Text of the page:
The Latest: Senate Dem not impressed with Twitter briefing

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The Latest: Senate Dem not impressed with Twitter briefing

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The House Intelligence Committee meets in a secure room and behind closed doors on Capitol Hill, Thursday, Sept. 28, 2017 in Washington. Officials from Twitter are on Capitol Hill for meetings as part of the House and Senate investigations into Russian interference in the 2016 elections. (AP Photo/Alex Brandon)

The Latest on Twitter's sessions with congressional investigators (all times local):

5:10 p.m.

The ranking Democrat on the Senate intelligence committee says a closed-door presentation by executives from social media giant Twitter was "deeply disappointing."

Sen. Mark Warner of Virginia says the information Twitter shared with committee staff was "frankly inadequate on almost every level." He also says the company appeared to not appreciate the seriousness of his panel's investigation into Russian election interference.

Warner says he wants the company to provide more information to his committee. The panel is probing how Twitter and Facebook were used by Russians to spread misinformation and propaganda during the 2016 presidential election.

The scrutiny of the social media networks is part of the committee's larger probe into Russian election interference and whether there was any coordination with Trump associates.

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4:35 p.m.

Social media company Twitter says it took action to suspend about two dozen accounts that were linked to fake, Russia-tied Facebook accounts were pushing divisive social and political issues during the 2016 U.S. presidential election.

The company says in a blog post that it found 22 accounts corresponding to about 450 Facebook accounts. The company says it also found an additional 179 related or linked accounts and took action on some of them that it found in violation of its rules.

Twitter shared those findings with the House and Senate intelligence committees Thursday. The committees have been investigating Russia's interference in the 2016 presidential election and how Twitter and Facebook were used to spread of misinformation and propaganda.

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4 p.m.

The social media giant Twitter says it has provided congressional investigators with a "roundup" of ads from accounts used by Russia's state-sponsored television network, RT.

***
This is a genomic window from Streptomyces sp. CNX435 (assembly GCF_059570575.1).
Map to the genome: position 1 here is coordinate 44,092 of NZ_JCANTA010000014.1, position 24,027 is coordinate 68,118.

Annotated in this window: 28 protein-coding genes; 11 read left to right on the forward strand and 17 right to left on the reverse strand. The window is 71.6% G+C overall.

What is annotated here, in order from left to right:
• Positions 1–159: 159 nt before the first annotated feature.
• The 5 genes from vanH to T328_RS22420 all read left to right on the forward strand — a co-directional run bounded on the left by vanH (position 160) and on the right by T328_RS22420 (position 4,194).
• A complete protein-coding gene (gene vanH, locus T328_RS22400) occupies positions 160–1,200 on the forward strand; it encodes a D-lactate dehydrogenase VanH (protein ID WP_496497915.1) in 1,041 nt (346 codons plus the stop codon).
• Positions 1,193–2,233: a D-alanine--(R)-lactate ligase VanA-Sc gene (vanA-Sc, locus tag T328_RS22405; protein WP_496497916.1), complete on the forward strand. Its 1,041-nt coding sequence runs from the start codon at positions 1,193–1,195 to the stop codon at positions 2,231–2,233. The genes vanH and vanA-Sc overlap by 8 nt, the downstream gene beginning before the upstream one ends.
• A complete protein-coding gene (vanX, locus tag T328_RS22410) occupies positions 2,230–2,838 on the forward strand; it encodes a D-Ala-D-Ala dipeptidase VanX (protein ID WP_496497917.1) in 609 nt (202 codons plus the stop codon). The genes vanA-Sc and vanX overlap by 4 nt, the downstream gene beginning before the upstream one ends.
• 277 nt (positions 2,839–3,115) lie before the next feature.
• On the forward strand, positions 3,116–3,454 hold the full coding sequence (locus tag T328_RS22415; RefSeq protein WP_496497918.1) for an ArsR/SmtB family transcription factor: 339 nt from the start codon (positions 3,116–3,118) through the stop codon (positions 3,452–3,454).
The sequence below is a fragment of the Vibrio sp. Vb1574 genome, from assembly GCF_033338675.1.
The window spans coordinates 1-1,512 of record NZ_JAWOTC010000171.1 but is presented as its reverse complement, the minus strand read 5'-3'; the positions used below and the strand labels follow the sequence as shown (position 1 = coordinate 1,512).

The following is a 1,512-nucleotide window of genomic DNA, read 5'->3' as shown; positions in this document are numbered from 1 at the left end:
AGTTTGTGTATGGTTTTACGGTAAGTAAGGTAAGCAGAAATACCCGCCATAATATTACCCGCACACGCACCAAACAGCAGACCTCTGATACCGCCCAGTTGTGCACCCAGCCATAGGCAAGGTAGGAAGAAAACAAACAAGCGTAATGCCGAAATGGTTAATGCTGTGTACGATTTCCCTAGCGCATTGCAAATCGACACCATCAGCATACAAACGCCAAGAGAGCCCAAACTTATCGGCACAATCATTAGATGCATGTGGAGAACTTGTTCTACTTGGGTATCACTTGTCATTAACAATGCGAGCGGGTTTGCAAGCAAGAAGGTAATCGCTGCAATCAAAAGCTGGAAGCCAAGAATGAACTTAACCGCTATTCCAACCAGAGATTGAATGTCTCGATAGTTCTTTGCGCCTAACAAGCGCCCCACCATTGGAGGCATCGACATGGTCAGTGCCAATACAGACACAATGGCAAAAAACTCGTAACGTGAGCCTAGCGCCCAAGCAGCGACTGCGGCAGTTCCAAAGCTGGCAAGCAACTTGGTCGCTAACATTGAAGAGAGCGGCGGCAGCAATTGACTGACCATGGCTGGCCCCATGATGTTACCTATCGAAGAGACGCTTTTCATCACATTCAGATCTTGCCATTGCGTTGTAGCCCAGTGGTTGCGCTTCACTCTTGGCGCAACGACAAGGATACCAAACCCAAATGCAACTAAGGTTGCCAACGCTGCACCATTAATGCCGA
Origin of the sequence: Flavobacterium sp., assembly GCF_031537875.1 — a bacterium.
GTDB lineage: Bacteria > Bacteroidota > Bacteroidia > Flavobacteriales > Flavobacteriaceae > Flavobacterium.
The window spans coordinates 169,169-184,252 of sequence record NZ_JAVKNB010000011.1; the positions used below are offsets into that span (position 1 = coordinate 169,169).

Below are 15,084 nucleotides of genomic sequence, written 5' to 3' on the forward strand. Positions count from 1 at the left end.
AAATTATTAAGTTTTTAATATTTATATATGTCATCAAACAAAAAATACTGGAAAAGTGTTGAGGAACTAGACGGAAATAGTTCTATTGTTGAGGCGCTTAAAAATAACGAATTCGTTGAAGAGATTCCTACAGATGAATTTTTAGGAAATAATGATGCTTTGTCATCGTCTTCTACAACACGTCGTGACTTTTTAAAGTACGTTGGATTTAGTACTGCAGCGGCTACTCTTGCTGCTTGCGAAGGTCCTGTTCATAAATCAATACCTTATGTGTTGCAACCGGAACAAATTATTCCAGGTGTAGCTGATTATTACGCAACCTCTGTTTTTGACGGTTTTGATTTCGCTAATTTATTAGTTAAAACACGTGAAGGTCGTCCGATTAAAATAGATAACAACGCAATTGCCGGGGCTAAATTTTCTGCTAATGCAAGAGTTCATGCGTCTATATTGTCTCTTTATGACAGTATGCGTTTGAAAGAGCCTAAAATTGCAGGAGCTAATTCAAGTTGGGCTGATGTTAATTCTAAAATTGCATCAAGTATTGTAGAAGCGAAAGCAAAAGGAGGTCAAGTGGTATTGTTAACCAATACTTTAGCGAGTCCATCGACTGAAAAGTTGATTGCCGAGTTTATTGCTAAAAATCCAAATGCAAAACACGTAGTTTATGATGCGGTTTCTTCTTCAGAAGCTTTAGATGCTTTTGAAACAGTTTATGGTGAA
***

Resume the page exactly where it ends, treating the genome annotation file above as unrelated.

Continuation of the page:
The company says in a blog post that RT spent $274,100 on ads targeted to markets in the U.S. during 2016. Twitter provided the ads to investigators during closed-door meetings Thursday with the staff of the Senate and House intelligence committees.

The committees have been investigating Russia's interference in the 2016 presidential election and any possible coordination with Trump associates. They have specifically been looking at Twitter and Facebook and their roles in the spread of misinformation and propaganda during the election.

Twitter says the ads it provided came from three handles used by RT. Most tweets from the accounts promoted news stories.

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3:30 p.m.

Social media giant Twitter is visiting Capitol Hill as part of the House and Senate investigations into Russian interference in the 2016 elections.

Twitter executives visited both the Senate and House intelligence committees, briefing staff in closed-door meetings that lasted several hours.

The meetings come after similar briefings from Facebook earlier this month. The House and Senate panels have invited both tech giants, along with Google, to appear at public hearings this fall.

The committees are scrutinizing the spread of false news stories and propaganda on social media, to what extent Russia was involved and whether anyone in the United States helped target those stories.

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